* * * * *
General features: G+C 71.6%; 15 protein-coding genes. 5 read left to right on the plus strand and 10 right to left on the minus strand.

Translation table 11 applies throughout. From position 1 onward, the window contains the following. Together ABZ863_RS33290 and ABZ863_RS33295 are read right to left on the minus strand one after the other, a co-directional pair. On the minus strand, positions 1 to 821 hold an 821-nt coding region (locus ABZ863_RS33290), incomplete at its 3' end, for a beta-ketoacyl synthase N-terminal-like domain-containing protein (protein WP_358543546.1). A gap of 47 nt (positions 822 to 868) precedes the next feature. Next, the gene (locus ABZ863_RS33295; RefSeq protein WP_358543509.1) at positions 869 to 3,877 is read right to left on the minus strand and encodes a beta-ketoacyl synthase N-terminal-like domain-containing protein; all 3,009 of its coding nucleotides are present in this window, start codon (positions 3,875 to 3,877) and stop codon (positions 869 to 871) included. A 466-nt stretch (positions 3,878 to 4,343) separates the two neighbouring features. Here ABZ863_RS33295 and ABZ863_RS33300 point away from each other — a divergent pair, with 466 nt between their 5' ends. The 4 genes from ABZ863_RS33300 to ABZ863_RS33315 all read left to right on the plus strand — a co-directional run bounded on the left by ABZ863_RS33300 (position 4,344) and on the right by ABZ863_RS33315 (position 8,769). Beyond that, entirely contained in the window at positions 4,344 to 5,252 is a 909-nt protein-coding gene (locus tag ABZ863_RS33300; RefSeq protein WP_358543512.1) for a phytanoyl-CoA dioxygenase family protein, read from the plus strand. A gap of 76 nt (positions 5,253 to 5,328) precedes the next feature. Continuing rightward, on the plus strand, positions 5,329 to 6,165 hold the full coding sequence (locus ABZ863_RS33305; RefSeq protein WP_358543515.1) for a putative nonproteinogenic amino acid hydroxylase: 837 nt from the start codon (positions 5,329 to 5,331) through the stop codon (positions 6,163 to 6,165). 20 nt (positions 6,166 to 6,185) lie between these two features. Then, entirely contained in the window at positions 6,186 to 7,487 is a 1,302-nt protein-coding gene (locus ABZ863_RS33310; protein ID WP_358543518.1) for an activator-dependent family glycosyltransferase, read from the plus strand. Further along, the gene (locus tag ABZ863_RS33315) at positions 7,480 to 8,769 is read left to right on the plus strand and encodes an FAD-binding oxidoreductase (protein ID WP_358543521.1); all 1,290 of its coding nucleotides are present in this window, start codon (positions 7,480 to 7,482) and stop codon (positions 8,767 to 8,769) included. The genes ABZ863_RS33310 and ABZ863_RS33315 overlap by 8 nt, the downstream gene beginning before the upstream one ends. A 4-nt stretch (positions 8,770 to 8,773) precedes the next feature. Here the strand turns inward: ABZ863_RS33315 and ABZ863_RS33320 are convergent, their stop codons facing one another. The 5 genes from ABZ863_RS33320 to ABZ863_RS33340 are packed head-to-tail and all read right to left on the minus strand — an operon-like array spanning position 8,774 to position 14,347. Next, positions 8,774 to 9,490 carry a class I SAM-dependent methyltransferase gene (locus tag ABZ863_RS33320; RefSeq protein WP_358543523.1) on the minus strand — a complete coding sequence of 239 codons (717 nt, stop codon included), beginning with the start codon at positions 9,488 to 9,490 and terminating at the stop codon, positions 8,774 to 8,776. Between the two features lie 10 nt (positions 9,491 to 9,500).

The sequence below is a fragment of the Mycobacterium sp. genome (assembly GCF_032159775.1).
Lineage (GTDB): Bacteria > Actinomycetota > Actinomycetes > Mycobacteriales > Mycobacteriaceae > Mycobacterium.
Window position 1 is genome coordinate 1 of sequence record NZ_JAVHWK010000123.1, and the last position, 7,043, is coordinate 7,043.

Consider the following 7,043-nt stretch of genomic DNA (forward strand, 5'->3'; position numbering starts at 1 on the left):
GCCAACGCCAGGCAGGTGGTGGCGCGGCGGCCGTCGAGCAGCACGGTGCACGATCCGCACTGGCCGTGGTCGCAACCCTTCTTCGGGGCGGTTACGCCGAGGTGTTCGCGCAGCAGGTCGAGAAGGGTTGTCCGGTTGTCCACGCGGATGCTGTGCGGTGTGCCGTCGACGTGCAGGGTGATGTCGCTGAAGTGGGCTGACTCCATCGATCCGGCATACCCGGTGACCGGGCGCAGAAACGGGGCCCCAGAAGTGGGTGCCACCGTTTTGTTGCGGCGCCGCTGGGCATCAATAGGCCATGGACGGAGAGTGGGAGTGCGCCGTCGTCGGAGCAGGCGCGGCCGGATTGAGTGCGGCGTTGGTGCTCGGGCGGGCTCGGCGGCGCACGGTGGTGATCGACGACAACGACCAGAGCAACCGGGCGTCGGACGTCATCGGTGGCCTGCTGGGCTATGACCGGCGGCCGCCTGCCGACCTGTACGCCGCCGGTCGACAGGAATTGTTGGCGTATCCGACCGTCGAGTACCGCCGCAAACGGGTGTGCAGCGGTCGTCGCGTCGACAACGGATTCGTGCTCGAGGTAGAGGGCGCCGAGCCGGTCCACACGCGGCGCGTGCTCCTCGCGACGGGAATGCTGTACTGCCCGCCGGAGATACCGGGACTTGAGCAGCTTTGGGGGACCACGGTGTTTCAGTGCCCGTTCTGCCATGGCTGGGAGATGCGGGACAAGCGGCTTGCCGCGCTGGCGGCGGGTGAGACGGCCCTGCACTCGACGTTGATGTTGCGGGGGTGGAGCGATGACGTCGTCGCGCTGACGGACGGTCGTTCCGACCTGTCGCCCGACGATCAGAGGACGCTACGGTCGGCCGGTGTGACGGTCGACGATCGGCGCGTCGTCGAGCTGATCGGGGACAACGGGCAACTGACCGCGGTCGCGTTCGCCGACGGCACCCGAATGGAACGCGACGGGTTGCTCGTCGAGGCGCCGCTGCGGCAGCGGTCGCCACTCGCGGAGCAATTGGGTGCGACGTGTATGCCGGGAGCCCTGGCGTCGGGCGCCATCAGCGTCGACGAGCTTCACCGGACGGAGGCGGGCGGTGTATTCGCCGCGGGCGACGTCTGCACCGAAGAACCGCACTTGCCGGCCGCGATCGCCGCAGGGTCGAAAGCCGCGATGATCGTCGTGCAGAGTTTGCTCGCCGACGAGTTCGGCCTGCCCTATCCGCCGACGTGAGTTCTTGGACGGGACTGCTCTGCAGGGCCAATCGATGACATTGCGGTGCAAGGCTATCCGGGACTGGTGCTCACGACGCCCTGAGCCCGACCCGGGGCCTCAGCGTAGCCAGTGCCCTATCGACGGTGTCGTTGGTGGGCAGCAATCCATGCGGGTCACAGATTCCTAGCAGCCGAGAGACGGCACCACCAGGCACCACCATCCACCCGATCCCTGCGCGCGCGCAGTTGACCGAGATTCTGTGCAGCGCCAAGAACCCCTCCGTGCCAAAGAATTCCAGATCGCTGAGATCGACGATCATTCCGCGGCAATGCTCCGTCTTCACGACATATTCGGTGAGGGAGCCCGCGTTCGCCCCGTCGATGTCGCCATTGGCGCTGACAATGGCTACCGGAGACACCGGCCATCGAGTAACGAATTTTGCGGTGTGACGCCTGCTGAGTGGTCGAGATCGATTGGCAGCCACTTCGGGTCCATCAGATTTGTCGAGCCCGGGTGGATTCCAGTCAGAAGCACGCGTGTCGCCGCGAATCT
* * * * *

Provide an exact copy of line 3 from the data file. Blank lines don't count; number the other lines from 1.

The sequence below is a fragment of the Mycobacterium sp. genome (assembly GCF_032159775.1).